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April 25 2009

When Did Dawn Get That Cell Phone? NPR and Marti Noxon Bynum (!) discuss the inconvenience of texting and other technology when constructing a plot. Also, how well Buffy has held up, even though technology is more widespread now than when the series was written.

I'm only starting on the 2nd season of Angel at the moment, but I liked how they poked fun at this in War Zone :)

Wesley: "You should've tried to call us on your cell phone. - You probably forgot you had it."
Angel: "These things hardly ever work. Besides it was a lot easier and quicker to just (mimes punching a hole and grimaces, shaking his hand) - Look, I'm the boss here, I say when we use the cell phones and people are gonna die and - I have to go."
Angel's travails with his cell phone(s) are one of my favorite running gags of the series.
Buffy's High School Years look very dated. *cough* I Robot *cough* Willow's romantic in the computer, with Giles reluctance towards computers and how they are being taught computer programming in class. By Golly it looks old. On the other hand, Season 4 - 7's Apple macs are very pretty.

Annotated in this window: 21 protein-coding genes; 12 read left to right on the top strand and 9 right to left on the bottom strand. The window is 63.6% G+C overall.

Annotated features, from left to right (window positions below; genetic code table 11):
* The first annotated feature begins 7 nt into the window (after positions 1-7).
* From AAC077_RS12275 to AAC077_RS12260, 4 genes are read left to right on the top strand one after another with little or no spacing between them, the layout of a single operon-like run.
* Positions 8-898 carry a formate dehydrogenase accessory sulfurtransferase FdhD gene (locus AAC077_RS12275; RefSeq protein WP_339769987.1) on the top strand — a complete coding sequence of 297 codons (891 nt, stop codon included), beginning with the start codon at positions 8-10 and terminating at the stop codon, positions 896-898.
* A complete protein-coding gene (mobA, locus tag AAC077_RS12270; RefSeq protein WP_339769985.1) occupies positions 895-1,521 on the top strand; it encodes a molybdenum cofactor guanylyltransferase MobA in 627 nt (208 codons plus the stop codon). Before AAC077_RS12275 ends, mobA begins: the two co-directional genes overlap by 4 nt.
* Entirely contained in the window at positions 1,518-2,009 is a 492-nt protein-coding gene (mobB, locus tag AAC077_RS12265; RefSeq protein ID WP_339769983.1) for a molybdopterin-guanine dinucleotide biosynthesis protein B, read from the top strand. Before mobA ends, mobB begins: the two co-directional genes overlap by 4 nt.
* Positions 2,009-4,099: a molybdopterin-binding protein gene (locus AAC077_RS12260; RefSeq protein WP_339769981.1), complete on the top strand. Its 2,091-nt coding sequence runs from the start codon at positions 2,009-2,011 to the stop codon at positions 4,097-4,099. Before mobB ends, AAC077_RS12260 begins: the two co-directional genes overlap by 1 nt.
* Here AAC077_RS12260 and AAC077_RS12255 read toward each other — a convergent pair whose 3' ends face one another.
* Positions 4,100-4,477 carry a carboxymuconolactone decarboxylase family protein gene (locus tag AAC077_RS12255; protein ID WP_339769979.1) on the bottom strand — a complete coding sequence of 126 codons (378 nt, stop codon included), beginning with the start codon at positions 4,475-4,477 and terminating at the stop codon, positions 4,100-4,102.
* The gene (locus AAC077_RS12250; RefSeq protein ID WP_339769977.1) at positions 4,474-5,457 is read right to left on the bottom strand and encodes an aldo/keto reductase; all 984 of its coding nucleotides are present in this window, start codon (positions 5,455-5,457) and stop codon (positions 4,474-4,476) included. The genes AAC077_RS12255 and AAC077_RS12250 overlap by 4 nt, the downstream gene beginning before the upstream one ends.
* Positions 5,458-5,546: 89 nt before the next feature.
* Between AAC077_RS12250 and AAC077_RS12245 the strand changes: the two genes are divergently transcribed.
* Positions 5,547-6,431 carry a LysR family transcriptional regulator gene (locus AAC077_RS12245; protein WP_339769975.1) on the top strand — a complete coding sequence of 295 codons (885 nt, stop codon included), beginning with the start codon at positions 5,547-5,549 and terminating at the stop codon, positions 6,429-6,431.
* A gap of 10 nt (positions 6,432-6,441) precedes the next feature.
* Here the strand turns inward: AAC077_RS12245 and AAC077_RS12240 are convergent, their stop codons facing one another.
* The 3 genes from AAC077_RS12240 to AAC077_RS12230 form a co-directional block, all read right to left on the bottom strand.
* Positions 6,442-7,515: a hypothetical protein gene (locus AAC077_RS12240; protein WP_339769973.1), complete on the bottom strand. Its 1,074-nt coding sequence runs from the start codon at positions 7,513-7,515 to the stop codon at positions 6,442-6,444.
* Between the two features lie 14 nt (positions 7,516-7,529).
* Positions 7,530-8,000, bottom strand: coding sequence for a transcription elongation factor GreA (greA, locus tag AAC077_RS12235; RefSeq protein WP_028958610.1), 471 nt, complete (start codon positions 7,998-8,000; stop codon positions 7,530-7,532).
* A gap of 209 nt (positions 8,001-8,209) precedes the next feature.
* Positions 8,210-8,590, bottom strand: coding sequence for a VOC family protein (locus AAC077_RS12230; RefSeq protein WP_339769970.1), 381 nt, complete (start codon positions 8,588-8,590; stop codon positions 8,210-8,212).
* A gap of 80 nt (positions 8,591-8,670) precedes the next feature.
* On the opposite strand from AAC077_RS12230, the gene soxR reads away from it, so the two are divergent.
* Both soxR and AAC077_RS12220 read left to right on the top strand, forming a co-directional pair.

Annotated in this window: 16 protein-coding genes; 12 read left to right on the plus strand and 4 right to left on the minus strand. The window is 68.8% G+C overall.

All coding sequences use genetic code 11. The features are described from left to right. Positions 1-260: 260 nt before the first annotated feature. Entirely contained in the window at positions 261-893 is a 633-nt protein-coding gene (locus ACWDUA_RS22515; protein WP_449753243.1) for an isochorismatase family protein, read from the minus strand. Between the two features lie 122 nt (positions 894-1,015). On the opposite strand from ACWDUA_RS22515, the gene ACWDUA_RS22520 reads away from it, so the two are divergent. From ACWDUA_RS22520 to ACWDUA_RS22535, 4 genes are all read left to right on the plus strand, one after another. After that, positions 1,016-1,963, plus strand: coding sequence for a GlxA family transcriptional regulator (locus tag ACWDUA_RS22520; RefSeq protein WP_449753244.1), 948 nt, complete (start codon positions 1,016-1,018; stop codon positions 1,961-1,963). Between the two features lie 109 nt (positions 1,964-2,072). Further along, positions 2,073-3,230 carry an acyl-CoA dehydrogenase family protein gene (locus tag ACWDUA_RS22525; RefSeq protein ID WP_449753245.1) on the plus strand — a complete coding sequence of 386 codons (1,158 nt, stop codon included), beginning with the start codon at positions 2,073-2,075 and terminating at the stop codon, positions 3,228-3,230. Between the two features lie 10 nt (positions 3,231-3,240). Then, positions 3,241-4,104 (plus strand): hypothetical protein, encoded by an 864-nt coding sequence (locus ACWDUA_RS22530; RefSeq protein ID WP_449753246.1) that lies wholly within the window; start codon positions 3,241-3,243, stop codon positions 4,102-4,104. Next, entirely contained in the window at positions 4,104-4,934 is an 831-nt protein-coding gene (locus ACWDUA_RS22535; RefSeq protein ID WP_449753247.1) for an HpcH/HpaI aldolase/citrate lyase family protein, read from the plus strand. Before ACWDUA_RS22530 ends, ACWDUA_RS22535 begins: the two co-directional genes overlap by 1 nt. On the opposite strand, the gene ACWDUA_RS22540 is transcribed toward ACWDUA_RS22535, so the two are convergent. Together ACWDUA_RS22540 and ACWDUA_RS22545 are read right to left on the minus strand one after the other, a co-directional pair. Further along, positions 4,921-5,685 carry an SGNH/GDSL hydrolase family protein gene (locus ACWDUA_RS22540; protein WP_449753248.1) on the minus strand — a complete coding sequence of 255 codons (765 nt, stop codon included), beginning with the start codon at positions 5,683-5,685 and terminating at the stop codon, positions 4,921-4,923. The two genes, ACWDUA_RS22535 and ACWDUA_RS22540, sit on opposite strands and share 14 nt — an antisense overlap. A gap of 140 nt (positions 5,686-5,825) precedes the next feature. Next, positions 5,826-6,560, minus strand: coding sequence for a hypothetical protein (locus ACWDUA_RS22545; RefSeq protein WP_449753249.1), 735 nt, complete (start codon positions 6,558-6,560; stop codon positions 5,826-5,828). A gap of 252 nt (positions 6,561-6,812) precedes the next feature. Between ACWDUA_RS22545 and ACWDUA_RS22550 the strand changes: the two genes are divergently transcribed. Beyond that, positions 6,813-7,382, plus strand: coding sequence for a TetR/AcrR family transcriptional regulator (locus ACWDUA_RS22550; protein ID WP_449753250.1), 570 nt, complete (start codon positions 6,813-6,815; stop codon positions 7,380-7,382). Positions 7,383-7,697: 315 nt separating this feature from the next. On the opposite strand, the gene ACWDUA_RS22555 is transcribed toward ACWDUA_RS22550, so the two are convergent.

We were talking about cell phone useage in Btvs & Ats at the Bronze one day and I had to remind other posters that Cordelia had used a cell phone in Welcome To The Hellmouth. It's such a fleeting moment that it's easy to forget it.
"I Robot you Jane" has always been criticized for its lack of computer savy and subtlety. The point of the show, the danger of internet preditors, has however, become more of an issue than it was at the time.

Interesting that MN apparently doesn't remember giving them cell phones in S7. It has been a while.